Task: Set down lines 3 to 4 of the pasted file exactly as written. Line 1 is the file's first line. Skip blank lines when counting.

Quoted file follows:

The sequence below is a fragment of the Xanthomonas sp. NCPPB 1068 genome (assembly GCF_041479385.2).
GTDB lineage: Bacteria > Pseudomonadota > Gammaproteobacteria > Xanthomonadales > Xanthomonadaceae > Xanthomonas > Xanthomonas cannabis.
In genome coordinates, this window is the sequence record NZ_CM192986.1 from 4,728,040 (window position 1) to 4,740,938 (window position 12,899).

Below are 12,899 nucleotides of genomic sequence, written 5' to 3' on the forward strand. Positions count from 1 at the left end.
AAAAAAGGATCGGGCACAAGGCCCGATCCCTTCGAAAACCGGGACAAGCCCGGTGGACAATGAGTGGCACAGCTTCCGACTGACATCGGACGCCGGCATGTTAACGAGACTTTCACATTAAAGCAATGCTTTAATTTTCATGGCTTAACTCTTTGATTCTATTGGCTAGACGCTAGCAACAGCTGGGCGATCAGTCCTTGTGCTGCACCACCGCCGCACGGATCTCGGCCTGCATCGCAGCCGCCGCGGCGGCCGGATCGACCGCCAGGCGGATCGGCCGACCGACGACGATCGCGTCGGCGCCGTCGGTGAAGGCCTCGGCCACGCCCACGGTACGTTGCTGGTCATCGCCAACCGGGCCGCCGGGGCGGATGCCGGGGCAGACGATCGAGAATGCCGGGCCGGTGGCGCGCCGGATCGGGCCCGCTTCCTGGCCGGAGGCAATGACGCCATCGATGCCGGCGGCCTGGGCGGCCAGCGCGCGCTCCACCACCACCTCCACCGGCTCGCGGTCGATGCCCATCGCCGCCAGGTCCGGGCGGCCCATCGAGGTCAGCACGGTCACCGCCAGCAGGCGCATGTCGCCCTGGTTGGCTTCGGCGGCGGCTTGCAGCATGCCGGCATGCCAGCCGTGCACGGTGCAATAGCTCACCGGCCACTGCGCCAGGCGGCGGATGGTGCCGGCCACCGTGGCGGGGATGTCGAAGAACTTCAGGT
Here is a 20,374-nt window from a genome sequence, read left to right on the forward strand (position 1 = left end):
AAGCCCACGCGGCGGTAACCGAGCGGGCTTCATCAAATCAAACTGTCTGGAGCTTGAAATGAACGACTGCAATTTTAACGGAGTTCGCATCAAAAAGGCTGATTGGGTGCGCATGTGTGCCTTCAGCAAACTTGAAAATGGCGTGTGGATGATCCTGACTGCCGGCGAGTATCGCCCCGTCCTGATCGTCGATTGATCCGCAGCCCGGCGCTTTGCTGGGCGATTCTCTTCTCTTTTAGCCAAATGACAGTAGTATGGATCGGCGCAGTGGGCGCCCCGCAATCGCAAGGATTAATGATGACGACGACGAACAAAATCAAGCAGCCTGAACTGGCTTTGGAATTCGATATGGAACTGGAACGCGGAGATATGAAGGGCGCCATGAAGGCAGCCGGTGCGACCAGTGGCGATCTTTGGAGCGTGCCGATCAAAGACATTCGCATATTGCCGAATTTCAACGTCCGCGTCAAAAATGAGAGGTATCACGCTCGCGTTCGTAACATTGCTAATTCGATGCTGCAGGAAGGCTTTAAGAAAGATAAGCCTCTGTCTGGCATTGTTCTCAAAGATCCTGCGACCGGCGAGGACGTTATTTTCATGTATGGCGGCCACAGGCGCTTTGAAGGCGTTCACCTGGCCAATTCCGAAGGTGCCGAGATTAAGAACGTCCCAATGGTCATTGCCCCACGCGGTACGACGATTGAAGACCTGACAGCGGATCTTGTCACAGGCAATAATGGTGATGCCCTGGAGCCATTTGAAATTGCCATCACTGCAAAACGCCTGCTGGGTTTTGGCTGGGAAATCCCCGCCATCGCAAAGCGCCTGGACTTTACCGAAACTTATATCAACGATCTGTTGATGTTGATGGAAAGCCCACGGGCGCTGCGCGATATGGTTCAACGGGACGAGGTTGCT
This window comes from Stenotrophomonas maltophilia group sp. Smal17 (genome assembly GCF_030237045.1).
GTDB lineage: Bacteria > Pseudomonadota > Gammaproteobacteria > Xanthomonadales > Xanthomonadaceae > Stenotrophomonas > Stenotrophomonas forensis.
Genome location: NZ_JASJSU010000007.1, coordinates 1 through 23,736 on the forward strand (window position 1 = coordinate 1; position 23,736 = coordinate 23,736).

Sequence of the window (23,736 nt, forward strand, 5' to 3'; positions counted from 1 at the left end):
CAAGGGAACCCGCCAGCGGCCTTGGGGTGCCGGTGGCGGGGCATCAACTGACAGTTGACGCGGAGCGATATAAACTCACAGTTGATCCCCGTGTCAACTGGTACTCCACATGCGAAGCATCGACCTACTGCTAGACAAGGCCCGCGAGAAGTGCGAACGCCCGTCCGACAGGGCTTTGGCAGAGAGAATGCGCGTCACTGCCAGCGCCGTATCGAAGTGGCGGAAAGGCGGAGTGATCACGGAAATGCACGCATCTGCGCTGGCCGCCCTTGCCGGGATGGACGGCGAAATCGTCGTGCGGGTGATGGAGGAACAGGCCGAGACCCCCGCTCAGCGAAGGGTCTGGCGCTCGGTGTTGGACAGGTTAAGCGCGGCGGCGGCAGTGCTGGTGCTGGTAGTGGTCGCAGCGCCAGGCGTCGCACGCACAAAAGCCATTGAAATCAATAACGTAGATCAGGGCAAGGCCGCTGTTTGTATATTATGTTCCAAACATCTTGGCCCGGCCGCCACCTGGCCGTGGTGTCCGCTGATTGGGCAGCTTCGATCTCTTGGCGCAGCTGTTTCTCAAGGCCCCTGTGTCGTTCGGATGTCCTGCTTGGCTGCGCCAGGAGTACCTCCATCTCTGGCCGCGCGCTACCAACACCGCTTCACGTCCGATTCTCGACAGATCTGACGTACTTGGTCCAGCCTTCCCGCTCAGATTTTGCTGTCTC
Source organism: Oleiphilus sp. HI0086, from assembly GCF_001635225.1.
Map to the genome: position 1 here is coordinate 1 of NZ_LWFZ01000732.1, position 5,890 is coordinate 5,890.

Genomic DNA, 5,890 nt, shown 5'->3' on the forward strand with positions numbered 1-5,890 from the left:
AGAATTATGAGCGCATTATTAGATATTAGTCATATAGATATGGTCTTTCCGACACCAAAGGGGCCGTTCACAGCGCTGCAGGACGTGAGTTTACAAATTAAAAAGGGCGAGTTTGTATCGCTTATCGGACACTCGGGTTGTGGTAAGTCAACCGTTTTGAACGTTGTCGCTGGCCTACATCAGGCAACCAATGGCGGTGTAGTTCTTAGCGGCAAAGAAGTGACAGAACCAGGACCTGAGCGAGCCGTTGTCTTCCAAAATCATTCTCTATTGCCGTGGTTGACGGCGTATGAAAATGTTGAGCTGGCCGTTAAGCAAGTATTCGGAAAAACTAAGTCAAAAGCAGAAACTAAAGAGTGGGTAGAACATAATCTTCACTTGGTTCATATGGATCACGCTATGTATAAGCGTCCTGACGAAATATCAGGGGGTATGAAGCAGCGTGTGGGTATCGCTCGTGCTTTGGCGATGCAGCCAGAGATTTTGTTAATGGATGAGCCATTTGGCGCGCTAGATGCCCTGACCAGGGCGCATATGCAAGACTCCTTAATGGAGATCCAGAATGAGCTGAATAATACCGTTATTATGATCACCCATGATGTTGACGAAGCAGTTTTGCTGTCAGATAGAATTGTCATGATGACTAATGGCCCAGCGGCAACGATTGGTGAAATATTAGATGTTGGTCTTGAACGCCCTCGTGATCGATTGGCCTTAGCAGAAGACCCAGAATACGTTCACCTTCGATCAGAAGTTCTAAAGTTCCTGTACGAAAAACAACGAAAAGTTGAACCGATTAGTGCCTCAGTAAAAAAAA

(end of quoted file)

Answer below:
In genome coordinates, this window is the sequence record NZ_CM192986.1 from 4,728,040 (window position 1) to 4,740,938 (window position 12,899).

Below are 12,899 nucleotides of genomic sequence, written 5' to 3' on the forward strand. Positions count from 1 at the left end.